WASHINGTON —The Democratic National Committee is launching the first round of its “Organizing Corps,” a multimillion dollar program it says will ultimately train 1,000 college juniors as organizers for the party’s eventual nominee in key swing states.
There are 300 students in the first group across Arizona, Florida, Georgia, Michigan, North Carolina, Pennsylvania and Wisconsin—all states Democrats lost in 2016 where they say they can win in 2020. After a week-long training session in Atlanta, which starts Monday, the students will embed with their respective state parties for another seven weeks.
The DNC’s plan is to train 1,000 student organizers before the party chooses its presidential nominee, growing the crop of potential young talent within the party for the eventual nominee to call upon when staffing up.
“It could be a while until we know who the nominee is. Trying to ramp up from a staff of X to often 50X is often very difficult,” DNC Chairman Tom Perez told NBC News.
“Having a universe of 1,000 people ready to go — that is lightning in a bottle.”
More than three-quarters of the first wave of students are students of color, a reality that reflects the dual charge facing Democrats as they look to recover from an upset in 2016, when Census data shows black and Hispanic voting rates fell from 2012.
That cycle, Perez admitted, Democrats “weren’t building those authentic relationships with voters.”
Rachel Haltom-Irwin, Organizing Corps’ executive director, highlighted that diversity, arguing that it will help organizers be more effective, especially since most of them either go to school or live in the states in which they’re working.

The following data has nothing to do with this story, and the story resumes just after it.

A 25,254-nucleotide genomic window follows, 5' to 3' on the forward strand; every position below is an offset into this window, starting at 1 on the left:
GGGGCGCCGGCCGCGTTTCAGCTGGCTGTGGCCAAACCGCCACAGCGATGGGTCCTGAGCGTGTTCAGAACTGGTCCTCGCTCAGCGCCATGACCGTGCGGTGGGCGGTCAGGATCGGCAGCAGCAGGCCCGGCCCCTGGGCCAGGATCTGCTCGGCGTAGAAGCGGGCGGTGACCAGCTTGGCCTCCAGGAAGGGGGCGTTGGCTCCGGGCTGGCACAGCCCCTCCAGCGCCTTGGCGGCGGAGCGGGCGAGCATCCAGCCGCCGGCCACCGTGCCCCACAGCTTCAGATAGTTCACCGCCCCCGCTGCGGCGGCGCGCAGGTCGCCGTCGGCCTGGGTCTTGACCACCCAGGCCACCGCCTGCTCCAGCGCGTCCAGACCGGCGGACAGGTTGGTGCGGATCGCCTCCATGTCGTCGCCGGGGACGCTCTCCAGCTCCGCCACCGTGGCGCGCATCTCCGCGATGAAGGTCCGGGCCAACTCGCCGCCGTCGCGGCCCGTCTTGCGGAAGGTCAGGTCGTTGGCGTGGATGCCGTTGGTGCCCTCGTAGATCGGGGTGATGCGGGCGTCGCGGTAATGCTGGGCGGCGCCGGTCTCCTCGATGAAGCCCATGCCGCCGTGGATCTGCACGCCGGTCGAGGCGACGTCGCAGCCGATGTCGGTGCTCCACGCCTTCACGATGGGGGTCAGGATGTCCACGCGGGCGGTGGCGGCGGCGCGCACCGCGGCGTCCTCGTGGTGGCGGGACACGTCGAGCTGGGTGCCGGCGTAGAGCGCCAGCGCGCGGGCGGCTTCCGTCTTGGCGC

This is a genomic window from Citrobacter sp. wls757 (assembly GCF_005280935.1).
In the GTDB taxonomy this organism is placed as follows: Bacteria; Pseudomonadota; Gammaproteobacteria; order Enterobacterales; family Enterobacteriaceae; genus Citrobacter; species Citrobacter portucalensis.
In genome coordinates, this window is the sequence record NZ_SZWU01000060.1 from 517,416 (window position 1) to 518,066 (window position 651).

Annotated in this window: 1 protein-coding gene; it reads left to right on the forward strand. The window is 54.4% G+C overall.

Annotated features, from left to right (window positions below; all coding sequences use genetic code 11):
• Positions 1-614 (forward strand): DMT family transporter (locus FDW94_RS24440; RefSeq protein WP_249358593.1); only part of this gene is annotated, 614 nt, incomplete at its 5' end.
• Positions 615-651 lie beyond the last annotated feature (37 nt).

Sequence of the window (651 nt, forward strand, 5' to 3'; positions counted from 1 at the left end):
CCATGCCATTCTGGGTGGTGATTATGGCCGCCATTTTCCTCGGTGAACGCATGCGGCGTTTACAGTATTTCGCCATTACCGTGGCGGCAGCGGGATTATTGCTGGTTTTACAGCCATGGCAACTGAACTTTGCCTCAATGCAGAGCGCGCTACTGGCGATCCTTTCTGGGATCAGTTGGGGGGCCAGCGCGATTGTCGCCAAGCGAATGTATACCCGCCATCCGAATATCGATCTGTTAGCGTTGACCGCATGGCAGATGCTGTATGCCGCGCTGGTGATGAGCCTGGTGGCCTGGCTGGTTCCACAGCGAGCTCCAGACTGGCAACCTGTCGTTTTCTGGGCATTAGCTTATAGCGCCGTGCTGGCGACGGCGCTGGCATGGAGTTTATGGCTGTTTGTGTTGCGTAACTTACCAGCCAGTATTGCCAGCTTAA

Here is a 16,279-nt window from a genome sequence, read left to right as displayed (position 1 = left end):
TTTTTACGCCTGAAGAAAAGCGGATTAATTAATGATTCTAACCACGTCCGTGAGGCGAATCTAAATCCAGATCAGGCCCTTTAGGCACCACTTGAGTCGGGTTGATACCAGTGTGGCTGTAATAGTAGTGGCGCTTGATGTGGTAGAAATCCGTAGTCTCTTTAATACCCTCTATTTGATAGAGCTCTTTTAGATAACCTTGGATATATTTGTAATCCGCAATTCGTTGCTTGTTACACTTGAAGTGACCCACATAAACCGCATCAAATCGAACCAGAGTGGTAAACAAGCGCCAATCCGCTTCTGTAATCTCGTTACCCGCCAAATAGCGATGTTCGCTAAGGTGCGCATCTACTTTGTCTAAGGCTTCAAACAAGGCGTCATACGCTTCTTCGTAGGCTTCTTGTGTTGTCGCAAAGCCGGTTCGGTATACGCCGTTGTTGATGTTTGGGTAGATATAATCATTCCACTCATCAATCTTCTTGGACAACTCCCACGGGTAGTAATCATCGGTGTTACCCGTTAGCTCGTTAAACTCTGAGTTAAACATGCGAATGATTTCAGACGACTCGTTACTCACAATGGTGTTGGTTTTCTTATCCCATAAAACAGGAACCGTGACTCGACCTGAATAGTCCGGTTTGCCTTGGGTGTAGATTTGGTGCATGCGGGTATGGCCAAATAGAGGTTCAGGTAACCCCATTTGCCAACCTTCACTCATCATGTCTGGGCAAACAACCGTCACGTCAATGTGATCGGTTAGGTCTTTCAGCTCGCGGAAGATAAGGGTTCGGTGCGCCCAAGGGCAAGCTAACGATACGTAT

Perez argued that the party’s success in Wisconsin in 2018, flipping the governor’s mansion and holding Sen. Tammy Baldwin’s seat, was a function of an emphasis on learning the lessons from 2016 and focusing more on homegrown organizing that reflected communities better.
The fight for minority voters is hardly taking place in a vacuum — President Trump’s allies have pointed to low minority unemployment rates and the White House’s role in the criminal justice reform bill that passed last year as proof points of their ability to connect with black voters.
Brad Parscale, Trump’s campaign manager, recently told RealClearPolitics that their own data show educating black voters on the White House’s support for the recent, bipartisan criminal justice reform law significantly increased their support for Trump during 1,200 recent doorknocks.
Perez panned team Trump’s attempts to woo minority voters, accusing the “far right” of using a “classic voter suppression tactic” when promoting the push to have minorities “#WalkAway” from the Democratic Party.
“They will try to obfuscate, they will try to peddle fake news,” Perez said of Republicans.
“We want to make sure they hear directly from us who is fighting for them, who has their back, and who has the knife in their back.”